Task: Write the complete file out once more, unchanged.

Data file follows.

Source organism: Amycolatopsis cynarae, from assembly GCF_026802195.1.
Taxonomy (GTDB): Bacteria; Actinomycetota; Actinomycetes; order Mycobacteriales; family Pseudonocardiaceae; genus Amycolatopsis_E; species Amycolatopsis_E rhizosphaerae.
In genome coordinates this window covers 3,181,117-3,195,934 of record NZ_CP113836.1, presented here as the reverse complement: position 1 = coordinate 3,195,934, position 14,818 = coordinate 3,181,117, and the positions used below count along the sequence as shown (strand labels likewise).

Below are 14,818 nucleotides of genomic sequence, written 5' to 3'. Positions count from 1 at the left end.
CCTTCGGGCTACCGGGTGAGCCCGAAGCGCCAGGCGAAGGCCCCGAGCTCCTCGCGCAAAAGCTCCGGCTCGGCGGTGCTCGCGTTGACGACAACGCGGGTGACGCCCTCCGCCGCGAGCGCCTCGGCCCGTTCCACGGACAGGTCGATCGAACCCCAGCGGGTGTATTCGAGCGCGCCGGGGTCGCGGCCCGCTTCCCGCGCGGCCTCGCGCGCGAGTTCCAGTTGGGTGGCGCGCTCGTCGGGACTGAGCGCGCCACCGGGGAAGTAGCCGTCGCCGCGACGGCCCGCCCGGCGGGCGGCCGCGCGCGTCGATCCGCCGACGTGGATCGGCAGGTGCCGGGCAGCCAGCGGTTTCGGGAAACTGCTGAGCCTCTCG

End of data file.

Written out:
Source organism: Amycolatopsis cynarae, from assembly GCF_026802195.1.
Taxonomy (GTDB): Bacteria; Actinomycetota; Actinomycetes; order Mycobacteriales; family Pseudonocardiaceae; genus Amycolatopsis_E; species Amycolatopsis_E rhizosphaerae.
In genome coordinates this window covers 3,181,117-3,195,934 of record NZ_CP113836.1, presented here as the reverse complement: position 1 = coordinate 3,195,934, position 14,818 = coordinate 3,181,117, and the positions used below count along the sequence as shown (strand labels likewise).

Below are 14,818 nucleotides of genomic sequence, written 5' to 3'. Positions count from 1 at the left end.
CCTTCGGGCTACCGGGTGAGCCCGAAGCGCCAGGCGAAGGCCCCGAGCTCCTCGCGCAAAAGCTCCGGCTCGGCGGTGCTCGCGTTGACGACAACGCGGGTGACGCCCTCCGCCGCGAGCGCCTCGGCCCGTTCCACGGACAGGTCGATCGAACCCCAGCGGGTGTATTCGAGCGCGCCGGGGTCGCGGCCCGCTTCCCGCGCGGCCTCGCGCGCGAGTTCCAGTTGGGTGGCGCGCTCGTCGGGACTGAGCGCGCCACCGGGGAAGTAGCCGTCGCCGCGACGGCCCGCCCGGCGGGCGGCCGCGCGCGTCGATCCGCCGACGTGGATCGGCAGGTGCCGGGCAGCCAGCGGTTTCGGGAAACTGCTGAGCCTCTCG